Construction output falls at its slowest pace since May 2019
Firms report boost from receding political uncertainty as business optimism rebounds to its highest since April 2018
ACCORDING to the latest seasonally adjusted UK Construction Total Activity Index results from IHS Markit/CIPS, January data pointed to a much slower decline in UK construction output than that seen at the end of 2019 and new business volumes were also close to stabilization, which contrasted with the sharp falls seen in the final quarter of last year.
Survey respondents also widely commented on a boost to client demand from receding political uncertainty. Looking ahead, construction companies are now the most optimistic about their growth prospects since April 2018. A number of firms noted that clients’ willingness to spend had picked up after the general election, which should translate into rising workloads over the course of 2020.
The headline seasonally adjusted IHS Markit/CIPS UK Construction Total Activity Index rebounded from 44.4 in December to 48.4 in January. The latest reading was still below the 50.0 no-change threshold, but signalled the slowest fall in overall construction output for eight months.
House building was the best performing broad area of construction activity, with output falling only slightly in January. Mirroring the overall construction output trend, residential work fell at the slowest pace since May 2019.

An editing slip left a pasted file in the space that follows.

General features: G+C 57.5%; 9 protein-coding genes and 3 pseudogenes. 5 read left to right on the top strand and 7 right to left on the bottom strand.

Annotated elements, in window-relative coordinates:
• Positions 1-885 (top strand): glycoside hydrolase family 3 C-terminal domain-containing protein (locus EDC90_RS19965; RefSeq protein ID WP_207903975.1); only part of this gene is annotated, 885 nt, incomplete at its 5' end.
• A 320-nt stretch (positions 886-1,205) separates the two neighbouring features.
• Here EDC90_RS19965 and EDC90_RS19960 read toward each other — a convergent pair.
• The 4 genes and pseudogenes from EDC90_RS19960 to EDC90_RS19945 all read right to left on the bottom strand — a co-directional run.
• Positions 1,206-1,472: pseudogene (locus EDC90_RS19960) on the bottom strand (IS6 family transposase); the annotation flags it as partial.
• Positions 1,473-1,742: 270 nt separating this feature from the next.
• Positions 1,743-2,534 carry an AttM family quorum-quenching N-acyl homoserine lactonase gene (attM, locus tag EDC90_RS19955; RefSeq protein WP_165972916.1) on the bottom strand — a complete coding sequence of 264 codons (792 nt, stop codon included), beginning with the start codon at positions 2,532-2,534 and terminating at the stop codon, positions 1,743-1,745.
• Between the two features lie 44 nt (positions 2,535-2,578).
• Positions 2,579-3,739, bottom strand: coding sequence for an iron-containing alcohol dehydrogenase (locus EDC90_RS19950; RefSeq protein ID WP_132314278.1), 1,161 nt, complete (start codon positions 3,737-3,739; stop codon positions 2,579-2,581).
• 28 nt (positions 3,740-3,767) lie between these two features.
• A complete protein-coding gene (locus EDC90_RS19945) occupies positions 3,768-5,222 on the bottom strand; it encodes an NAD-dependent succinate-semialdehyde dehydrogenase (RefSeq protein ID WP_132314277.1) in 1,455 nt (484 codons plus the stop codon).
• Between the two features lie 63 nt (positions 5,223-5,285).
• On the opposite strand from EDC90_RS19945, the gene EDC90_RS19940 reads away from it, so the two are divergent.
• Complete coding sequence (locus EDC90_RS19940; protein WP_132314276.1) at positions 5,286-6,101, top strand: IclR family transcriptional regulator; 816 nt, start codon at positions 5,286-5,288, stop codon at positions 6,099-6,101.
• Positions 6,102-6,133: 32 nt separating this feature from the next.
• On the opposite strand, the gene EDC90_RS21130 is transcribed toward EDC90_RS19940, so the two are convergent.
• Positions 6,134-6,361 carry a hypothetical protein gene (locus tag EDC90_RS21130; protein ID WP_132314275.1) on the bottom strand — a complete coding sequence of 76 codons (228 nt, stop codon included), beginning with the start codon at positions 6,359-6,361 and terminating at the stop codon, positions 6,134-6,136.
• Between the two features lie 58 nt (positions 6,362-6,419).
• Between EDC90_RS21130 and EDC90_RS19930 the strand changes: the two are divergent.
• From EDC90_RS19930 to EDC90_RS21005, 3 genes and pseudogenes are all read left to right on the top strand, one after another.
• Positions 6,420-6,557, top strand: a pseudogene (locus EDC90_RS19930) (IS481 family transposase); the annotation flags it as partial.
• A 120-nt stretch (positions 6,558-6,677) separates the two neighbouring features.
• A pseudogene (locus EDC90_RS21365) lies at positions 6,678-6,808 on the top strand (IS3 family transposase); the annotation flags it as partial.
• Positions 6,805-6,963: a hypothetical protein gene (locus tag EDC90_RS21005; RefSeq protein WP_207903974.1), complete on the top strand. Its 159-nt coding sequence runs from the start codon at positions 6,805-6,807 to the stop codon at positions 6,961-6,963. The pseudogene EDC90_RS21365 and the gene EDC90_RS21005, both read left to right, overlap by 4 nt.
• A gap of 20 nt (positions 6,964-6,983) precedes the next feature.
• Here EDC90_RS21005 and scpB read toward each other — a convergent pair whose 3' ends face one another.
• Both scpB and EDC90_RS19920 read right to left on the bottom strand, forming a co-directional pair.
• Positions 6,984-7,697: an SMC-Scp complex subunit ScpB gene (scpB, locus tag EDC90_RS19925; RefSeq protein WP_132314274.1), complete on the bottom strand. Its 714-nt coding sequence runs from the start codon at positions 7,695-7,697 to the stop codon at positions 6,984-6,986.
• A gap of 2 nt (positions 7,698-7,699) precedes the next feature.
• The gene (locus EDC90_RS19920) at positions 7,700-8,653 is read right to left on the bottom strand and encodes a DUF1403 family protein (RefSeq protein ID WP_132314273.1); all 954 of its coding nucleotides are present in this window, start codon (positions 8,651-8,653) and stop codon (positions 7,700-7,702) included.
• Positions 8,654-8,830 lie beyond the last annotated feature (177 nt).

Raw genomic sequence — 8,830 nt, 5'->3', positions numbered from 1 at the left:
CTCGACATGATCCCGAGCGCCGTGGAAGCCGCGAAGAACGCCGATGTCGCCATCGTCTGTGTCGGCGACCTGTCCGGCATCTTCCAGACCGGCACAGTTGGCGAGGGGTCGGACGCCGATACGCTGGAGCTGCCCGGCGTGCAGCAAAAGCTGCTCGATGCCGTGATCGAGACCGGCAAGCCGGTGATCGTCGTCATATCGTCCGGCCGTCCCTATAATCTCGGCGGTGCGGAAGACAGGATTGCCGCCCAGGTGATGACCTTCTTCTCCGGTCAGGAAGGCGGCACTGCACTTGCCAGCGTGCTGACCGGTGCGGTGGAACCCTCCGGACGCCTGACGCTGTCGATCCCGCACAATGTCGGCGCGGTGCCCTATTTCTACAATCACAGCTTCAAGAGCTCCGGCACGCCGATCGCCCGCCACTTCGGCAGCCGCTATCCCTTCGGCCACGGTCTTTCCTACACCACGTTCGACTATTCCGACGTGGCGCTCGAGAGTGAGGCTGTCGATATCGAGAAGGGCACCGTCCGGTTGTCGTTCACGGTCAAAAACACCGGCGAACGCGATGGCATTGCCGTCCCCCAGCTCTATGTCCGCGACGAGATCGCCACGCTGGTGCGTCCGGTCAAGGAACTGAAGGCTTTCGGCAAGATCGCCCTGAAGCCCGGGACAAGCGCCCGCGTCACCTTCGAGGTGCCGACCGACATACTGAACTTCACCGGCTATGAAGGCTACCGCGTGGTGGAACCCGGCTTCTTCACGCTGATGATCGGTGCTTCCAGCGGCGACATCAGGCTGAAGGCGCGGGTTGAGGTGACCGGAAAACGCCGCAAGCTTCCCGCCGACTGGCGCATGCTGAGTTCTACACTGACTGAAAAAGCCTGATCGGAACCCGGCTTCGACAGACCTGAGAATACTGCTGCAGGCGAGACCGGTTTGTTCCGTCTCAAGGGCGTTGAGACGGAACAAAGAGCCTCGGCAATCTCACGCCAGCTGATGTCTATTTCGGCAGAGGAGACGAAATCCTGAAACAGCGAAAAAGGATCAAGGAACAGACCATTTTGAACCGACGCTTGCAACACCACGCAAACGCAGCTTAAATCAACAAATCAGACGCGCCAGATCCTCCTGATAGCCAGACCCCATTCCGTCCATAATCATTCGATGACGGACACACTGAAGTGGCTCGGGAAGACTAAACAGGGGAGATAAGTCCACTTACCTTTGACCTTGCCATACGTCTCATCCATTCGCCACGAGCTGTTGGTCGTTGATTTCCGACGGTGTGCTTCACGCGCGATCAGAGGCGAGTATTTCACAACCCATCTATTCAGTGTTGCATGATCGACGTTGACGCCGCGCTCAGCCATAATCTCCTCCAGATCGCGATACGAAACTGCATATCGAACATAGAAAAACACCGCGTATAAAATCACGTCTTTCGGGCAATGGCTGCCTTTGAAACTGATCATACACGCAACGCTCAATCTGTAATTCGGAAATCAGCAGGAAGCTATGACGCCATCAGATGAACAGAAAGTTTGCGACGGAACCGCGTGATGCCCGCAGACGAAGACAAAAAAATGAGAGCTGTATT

Commercial activity decreased for the thirteenth consecutive month in January, but the rate of contraction was much weaker than in December and the softest since the start of 2019. A number of survey respondents noted that reduced domestic political uncertainty had the potential to unlock new projects and provide an additional boost to client spending.
Meanwhile, civil engineering was the worst performing category of output in January, with construction firms often citing a lack of tender opportunities to help replace completed infrastructure contracts.
January data indicated only a slight drop in new orders received by construction companies. The rate of new business contraction has eased sharply since December and was the least marked in the current 10-month period of decline. Anecdotal evidence suggested that greater clarity in relation to Brexit following the general election had a positive impact on demand, especially in the residential development category.
Tim Moore, economics associate director at IHS Markit, which compiles the survey, said: ‘The construction sector downturn lost intensity in January amid slower reductions in house building, commercial work and civil engineering activity.
‘Measured overall, the latest dip in construction output was much shallower than in December, with survey respondents often commenting on improved willingness to spend among clients since the general election.
‘Commercial work dropped at the slowest pace since the start of 2019 and was the main beneficiary of receding political uncertainty. UK construction companies also commented on signs of a turnaround in demand conditions across the residential development category during January. Civil engineering remained the weakest performing area of construction work as firms across the supply chain cited a lack of opportunities to replace completed contracts.
‘Despite concerns about prospects for work on infrastructure projects, latest data revealed a strong rebound in business optimism across the construction sector as a whole in January. The degree of positivity reached its highest level since April 2018, driven by hopes that improving confidence among clients will continue to translate into new contract awards over the course of 2020.’